7. Veganism under Objectivism

    Why? "Rights" is not a floating abstraction. It arises from a consideration of what humans require to live, what this implies about the proper society for humans, and what each individual should do in such a society. One of the essential facts relied on in the derivation of rights is that humans survive by means of the use of their rational faculty. Take away that fact and the derivation falls apart. Thus, unless an organism survives by means of reason, it cannot be said to have rights.
  8. Veganism under Objectivism

    I don't have the time to read this topic through, so perhaps someone else has made this point: Man does not have rights because he can reason. He has rights because his fundamental method of survival is reasoning. The latter is not true of any other organism, so no other organism has rights.
  9. Reblogged:Thought-Crime in Belgium

    This is called question begging, and is not an acceptable form of argumentation. An action is not a crime until there is proof of intention. Why? See the Objectivist definition of force.
  10. Reblogged:Thought-Crime in Belgium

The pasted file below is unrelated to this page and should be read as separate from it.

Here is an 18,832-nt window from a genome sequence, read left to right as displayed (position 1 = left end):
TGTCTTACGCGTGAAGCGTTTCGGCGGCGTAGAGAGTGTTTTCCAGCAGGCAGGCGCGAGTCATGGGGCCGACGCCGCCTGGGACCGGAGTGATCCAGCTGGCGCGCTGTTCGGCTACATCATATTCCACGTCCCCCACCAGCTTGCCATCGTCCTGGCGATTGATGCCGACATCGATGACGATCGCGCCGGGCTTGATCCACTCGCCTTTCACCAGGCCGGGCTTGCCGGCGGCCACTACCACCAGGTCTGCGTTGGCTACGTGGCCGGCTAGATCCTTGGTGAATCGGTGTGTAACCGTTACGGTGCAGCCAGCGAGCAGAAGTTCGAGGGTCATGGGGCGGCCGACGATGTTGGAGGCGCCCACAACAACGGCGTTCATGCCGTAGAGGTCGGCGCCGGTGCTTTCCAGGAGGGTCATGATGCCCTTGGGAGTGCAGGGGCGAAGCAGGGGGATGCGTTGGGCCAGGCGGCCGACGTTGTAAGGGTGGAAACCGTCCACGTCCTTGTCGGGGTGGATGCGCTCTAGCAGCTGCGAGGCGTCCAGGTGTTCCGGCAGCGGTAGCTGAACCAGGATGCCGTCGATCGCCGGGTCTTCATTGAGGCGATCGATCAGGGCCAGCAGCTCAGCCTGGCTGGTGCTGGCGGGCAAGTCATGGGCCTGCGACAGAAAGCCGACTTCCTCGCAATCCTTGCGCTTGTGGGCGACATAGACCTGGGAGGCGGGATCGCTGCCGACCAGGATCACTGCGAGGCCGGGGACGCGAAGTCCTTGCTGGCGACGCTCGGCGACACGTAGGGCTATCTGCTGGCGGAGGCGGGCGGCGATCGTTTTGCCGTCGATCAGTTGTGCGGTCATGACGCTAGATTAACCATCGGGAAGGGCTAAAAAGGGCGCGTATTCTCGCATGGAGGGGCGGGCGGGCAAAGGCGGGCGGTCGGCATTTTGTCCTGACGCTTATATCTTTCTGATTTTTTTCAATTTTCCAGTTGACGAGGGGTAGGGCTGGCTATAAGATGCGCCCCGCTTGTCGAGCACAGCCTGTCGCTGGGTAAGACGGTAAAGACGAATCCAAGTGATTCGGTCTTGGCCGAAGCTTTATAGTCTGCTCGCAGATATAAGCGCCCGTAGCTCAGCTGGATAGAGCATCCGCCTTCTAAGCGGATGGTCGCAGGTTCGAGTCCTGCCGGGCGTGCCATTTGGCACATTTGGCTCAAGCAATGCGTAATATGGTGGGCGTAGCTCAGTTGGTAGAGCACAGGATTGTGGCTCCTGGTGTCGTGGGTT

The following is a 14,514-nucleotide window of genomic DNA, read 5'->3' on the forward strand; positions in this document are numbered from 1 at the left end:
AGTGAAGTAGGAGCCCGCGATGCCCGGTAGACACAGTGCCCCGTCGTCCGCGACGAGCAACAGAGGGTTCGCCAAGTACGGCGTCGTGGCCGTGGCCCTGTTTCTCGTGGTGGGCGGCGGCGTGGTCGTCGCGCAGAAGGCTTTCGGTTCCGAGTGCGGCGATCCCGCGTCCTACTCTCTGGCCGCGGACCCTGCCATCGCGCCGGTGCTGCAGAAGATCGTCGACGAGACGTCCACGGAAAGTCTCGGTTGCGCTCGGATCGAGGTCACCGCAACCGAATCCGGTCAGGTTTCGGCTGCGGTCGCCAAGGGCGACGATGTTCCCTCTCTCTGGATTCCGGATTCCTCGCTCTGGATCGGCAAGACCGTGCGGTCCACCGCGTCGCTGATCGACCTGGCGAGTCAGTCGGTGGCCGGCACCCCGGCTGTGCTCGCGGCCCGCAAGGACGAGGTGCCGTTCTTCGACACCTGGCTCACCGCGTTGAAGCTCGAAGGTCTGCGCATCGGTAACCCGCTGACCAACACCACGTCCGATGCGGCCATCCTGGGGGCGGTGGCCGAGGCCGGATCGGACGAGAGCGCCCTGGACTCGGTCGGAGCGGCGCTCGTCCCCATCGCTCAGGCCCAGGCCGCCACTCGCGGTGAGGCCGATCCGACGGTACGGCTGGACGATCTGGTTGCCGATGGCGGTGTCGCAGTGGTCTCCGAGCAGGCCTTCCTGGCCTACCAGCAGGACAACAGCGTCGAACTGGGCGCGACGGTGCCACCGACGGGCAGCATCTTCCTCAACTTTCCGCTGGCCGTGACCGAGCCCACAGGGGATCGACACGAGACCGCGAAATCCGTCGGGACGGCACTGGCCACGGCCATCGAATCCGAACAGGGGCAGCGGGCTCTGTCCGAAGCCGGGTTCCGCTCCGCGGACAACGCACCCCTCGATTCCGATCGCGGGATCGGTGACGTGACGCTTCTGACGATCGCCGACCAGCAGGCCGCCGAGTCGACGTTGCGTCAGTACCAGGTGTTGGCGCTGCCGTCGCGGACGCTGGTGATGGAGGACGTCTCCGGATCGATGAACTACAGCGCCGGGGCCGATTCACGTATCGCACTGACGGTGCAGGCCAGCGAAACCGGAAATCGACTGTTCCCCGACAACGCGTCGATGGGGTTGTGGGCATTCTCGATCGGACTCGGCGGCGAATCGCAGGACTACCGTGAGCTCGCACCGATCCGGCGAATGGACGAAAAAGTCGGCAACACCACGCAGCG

You are wrong, historically and philosophically. With few exceptions, all crime involves a "mens rea", a "guilty mind". Without such a mental state, there is no crime. In America, punishment generally depends on the person's state of mind, as in giving a person a greater sentence when he does not demonstrate remorse for his crime. Even before "hate crimes", judges often gave harsher sentences for crimes motivated by animus towards individuals or groups. While you are correct that a person should not be prosecuted based on a mental state, the nature of his punishment properly depends on his mental state. The reason is that punishment serves two different purposes. One is restitutive, based on the harm done by the criminal to others. The other is defensive, based on an estimation of future danger to others of the proven criminal. It is this latter where mental state plays a necessary role. The person whose behavior comes from, say, an isolated lapse of control is far less a danger to those around him than one who, for example, believes that predation on others is an appropriate mode of being. Similarly, a person who commits an assault, motivated by anger toward a particular person is a lesser danger to anyone else than would be a person motivated by hatred toward a large group of people. So, yes, properly understood, there can be increased punishment based on group hatred, even if group hatred itself is not a proper ground for prosecution.